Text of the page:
In particular, Jay Kreps mentioned this post as being high quality on twitter, and I trust him to have a pretty good distributed systems horse sense.

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                                    CAP applies to systems not a single piece of data, which is what harvest and yield are about. In the case of failure not all of your data is available but the system might be. And depending on the semantics of the system, that might be just fine.

                                    When the author says there is no such thing as an AP big data store, that is simply false. I have worked on systems that are AP and big data. It worked because missing some data was ok it just meant the quality of a decision during a failure was degraded.

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                                      there is no such thing as an AP big data store I have worked on systems that are AP and big data It’s an interesting point. At the data store level, saying ‘I don’t know if I have or had this data’ is considered as an error (excepted for some crazy definitions of datastore: but an eventually consistent store does not allow this). Then an application can perfectly encapsulate this. It depends on the application, but this application by itself is not itself a data store (but yes, it is a big data application).

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                                        As far as I can tell, both Harvest and Yield are in terms of both data and entire systems. They phrase themselves in success rate, which can be considered an “entire system” idea, but clearly the success rate is bounded by availability of underlying data.

                                        My understanding is that strict AP would mean that even in a partition, you have access to all of the data in a system, unless all of the replicas are down. Instead, the system you’re describing sounds closer to neither strictly available nor strictly consistent.

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                                          I know of nobody who believes availability is defined as that and I have not had the idea of “strict availability” come up in discussions. And it clearly is not useful definition after a few seconds thought. People care about systems as a whole.

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                                            In particular, Harvest and Yield and the CAP theorem paper both define availability that way.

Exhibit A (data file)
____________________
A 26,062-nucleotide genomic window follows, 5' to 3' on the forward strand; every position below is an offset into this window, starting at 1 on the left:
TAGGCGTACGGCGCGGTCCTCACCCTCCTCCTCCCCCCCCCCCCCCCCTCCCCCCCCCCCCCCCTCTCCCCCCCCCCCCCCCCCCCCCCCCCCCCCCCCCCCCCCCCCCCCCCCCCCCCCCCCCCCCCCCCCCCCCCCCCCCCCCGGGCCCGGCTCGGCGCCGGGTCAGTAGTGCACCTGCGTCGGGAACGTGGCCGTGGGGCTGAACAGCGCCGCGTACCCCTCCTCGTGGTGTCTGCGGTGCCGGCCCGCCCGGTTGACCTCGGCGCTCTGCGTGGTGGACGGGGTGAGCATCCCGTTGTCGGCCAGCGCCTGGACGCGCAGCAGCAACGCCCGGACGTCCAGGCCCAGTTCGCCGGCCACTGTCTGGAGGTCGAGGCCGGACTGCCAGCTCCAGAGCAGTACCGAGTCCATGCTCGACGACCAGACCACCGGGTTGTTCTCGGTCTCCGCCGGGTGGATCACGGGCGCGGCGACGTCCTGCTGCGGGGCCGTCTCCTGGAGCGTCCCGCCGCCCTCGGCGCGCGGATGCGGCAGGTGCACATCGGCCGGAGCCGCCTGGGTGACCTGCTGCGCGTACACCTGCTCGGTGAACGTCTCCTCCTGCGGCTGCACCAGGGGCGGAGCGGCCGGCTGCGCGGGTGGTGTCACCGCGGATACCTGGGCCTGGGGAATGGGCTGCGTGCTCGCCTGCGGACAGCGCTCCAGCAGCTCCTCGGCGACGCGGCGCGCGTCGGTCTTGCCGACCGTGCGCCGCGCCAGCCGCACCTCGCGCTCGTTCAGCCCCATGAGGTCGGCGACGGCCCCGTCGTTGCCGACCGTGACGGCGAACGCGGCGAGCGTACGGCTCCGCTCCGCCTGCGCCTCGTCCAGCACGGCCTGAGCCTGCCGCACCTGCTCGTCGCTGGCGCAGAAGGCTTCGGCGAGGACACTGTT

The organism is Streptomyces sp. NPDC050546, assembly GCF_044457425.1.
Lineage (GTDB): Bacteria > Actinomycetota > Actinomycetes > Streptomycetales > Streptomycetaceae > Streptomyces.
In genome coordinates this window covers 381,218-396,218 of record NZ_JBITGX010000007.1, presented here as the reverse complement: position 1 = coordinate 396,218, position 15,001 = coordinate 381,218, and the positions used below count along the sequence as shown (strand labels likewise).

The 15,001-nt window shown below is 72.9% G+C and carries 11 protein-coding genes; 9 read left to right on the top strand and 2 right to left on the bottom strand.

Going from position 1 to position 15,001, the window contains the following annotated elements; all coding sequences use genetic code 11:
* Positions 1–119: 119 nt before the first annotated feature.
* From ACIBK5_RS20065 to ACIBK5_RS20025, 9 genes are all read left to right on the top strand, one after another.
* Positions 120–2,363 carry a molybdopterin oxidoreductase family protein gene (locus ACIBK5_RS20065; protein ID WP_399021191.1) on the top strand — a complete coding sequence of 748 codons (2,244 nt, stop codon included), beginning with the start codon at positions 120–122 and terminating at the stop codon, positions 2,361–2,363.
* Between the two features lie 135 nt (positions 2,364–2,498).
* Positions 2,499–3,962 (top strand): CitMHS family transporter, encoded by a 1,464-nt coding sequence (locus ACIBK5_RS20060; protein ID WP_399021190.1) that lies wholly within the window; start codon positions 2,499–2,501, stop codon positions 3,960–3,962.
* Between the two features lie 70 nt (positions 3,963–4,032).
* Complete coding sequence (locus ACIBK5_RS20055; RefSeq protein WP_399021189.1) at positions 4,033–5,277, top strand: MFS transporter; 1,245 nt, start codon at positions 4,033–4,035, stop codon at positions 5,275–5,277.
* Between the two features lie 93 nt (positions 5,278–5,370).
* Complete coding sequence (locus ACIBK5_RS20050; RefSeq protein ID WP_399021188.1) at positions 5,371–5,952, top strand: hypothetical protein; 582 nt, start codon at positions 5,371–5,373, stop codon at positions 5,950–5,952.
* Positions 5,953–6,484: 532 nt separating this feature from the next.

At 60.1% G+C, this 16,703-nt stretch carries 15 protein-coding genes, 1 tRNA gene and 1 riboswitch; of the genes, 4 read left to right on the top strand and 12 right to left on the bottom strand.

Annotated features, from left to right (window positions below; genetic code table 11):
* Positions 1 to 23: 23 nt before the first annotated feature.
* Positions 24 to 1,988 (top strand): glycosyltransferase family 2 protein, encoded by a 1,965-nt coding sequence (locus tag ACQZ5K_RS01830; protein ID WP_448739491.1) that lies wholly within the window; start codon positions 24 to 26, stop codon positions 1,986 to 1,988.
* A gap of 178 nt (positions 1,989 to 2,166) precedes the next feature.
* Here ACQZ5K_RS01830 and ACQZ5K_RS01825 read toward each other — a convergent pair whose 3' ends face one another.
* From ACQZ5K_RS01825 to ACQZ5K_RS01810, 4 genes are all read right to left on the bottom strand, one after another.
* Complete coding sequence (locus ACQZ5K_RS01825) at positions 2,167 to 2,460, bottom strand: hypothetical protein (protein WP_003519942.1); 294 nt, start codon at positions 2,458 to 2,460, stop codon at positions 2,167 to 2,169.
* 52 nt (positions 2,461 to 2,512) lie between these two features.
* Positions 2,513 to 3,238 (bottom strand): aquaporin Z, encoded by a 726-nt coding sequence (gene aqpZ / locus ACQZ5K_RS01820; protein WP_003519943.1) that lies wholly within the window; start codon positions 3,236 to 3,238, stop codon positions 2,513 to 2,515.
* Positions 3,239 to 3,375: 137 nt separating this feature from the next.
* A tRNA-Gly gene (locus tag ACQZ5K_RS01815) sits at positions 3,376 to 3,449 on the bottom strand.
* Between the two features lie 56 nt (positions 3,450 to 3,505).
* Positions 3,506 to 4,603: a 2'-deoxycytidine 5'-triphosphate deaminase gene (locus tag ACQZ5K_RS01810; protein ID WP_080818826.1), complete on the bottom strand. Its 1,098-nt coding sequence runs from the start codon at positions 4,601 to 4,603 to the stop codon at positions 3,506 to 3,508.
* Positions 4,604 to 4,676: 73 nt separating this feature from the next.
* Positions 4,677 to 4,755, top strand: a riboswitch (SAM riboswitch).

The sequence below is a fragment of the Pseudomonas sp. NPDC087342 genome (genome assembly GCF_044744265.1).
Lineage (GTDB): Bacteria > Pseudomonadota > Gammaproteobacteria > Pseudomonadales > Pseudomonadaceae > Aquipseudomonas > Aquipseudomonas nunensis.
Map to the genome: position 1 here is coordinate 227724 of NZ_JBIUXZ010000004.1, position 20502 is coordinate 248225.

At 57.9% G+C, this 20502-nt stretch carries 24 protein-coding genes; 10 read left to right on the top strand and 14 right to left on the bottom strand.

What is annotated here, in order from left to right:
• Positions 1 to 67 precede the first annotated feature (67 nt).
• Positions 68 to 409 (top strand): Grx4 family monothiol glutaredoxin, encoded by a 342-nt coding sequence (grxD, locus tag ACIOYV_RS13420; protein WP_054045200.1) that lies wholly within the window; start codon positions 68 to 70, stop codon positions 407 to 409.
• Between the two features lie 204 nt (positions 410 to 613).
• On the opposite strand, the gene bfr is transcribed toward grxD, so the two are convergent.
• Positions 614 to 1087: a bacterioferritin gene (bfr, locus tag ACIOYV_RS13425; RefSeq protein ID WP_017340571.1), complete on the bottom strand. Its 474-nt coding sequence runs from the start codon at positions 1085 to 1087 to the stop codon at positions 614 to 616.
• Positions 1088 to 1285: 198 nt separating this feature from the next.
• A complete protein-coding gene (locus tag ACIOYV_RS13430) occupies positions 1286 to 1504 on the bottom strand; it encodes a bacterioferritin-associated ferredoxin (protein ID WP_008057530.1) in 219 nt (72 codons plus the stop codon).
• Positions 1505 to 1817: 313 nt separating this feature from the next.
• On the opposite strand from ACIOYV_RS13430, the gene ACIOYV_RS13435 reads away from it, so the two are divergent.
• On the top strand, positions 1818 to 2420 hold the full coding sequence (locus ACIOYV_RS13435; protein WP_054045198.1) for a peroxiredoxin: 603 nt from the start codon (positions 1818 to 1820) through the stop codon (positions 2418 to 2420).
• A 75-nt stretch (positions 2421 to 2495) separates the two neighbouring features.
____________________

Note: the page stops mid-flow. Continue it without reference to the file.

Harvest and Yield:

                                            High availability is assumed to be provided through redundancy, e.g. data replication; data is considered highly available if a given consumer of the data can always reach some replica.

                                            And

                                            AP without C: HTTP Web caching provides clientserver partition resilience by replicating documents, but a client-server partition prevents verification of the freshness of an expired replica. In general, any distributed database problem can be solved with either expiration-based caching to get AP, or replicas and majority voting to get PC (the minority is unavailable)

                                            Cap Theorem:

                                            For a distributed system to be continuously available, every request received by a non-failing node in the system must result in a response. That is, any algorithm used by the service must eventually terminate. In some ways this is a weak definition of availability: it puts no bound on how long the algorithm may run before terminating, and therefore allows unbounded computation. On the other hand, when qualified by the need for partition tolerance, this can be seen as a strong definition of availability: even when severe network failures occur, every request must terminate.

                                            And

                                            It is possible to provide high availability and partition tolerance, if atomic consistency is not required. If there are no consistency requirements, the service can trivially return v0, the initial value, in response to every request. However it is possible to provide weakened consistency in an available, partition tolerant setting. Web caches are one example of a weakly consistent network.